In between lunch and dinner, peckish people will be glad to hear about the complimentary sunset high tea that’s served up daily. Balinese delicacies like cakes wrapped in banana leaves, dumplings and fried bananas are beautifully presented. These are complemented by rich coffee from Sumatra, Sulawesi and Java and tea grown at various altitudes across the country.
For dinner, there’s an ample selection of Emperor-style fare; the menu from Wantilan Agung is an expression of authenticity and love. It caters to those who have an appetite for dining like the monarchs who once ruled Indonesia. Dishes like bebek betutu (roast duck in banana) that is cooked for 12 plus hours, guling celeng (tender roasted suckling pig) and sate udung sereh (grilled prawn on lemongrass) are worth a try. We can add drama to these flavours on Thursday evening when the platform at Wantilan Agung comes to life with Balinese dancers that mesmerize us with highly precise and stylised angular movement of eyes, fingers and necks.
Meanwhile, a more casual form of cuisine awaits at Ji Terrace by the Sea; the menu arrives on a Japanese fan and is a modern translation of Japanese and Asian dishes. Try the grilled salmon with eggplant, sticky asian chicken and rice or tiger prawns with rice noodles. Finish off with a melted chocolate ball that the staff literally melt at the table to reveal a hidden dessert, or be subtly delighted by a young coconut creme brulee that surprises with textures of coconut flesh within it.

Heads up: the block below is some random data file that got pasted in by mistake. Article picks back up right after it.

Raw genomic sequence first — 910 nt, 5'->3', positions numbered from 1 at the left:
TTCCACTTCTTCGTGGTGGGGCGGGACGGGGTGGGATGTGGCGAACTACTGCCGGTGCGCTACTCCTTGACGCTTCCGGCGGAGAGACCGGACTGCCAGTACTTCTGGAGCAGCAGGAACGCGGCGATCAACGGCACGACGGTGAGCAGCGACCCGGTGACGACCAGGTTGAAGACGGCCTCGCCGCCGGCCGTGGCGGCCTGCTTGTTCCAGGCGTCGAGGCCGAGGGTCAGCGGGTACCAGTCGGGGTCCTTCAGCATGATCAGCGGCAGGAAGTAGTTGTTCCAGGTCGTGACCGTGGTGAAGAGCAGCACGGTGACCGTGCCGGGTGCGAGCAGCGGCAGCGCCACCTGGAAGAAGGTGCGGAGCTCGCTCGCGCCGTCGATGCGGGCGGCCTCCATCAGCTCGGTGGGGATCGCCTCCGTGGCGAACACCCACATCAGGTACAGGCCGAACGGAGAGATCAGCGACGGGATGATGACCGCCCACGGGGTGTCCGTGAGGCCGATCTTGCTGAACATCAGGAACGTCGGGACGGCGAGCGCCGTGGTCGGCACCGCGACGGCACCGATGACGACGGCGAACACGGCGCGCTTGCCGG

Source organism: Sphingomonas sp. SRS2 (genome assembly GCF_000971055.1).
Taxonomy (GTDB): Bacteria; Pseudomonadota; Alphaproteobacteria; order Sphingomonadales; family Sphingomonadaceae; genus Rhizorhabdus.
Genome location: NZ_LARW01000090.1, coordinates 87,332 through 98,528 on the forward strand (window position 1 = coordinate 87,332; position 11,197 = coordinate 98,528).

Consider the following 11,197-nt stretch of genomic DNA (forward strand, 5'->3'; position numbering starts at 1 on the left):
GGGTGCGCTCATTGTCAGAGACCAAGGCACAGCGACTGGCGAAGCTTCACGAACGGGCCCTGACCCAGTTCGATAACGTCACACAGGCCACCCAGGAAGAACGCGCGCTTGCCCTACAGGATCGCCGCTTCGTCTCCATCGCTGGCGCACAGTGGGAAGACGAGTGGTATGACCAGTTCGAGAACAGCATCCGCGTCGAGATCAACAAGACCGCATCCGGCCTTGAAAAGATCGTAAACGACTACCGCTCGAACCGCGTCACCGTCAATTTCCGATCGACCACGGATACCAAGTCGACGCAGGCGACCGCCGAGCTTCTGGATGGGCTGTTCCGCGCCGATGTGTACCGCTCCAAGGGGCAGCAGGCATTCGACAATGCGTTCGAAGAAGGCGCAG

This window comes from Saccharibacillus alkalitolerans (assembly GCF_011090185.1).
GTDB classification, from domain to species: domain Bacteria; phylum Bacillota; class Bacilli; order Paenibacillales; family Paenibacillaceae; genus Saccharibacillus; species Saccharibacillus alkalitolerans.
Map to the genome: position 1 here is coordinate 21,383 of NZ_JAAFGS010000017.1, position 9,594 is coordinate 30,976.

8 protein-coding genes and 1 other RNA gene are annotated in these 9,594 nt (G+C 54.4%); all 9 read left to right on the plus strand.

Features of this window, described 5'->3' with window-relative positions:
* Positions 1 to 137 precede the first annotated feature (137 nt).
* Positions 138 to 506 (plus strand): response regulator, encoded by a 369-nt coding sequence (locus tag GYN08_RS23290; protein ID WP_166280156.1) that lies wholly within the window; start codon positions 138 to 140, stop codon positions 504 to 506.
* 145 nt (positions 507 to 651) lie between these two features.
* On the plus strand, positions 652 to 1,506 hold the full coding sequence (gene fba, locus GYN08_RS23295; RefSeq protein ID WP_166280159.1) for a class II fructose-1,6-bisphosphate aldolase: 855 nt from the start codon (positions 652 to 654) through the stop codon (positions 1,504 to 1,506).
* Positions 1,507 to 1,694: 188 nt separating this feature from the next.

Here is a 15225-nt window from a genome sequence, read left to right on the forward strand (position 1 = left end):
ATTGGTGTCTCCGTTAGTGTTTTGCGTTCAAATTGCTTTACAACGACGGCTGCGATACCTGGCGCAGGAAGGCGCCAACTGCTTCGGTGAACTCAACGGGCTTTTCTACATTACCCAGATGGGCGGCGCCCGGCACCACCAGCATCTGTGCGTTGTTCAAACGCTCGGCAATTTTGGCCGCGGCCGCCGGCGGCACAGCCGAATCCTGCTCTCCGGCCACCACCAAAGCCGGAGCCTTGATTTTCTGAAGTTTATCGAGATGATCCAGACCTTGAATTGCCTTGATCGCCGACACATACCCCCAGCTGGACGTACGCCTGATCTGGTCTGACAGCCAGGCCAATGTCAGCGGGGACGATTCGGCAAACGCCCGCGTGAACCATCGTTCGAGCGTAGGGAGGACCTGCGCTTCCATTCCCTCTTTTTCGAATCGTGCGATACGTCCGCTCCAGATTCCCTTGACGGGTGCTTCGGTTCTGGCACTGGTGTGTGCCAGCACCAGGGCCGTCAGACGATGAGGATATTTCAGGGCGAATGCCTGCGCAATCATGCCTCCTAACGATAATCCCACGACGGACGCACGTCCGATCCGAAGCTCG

At Tugu Bali, it’s all about choice. No matter where or what we order, we are encouraged to enjoy it in a setting of our choosing: whether that is a luxurious picnic bed on the lawn or at the beach, on a terrace surrounded by candles, sitting at a dining table made of marble from the 19th century in the hotel’s private Balinese museum, or by a romantic lotus pond, surrounded by nature’s sounds and scents.
Suffice to say if we’d like to experience traditional serenity within Bali’s multi-sensory bustle, we can certainly escape to Hotel Tugu Bali; a place that stitches enchanting stories of Bali’s rich history with a world-class luxury experience.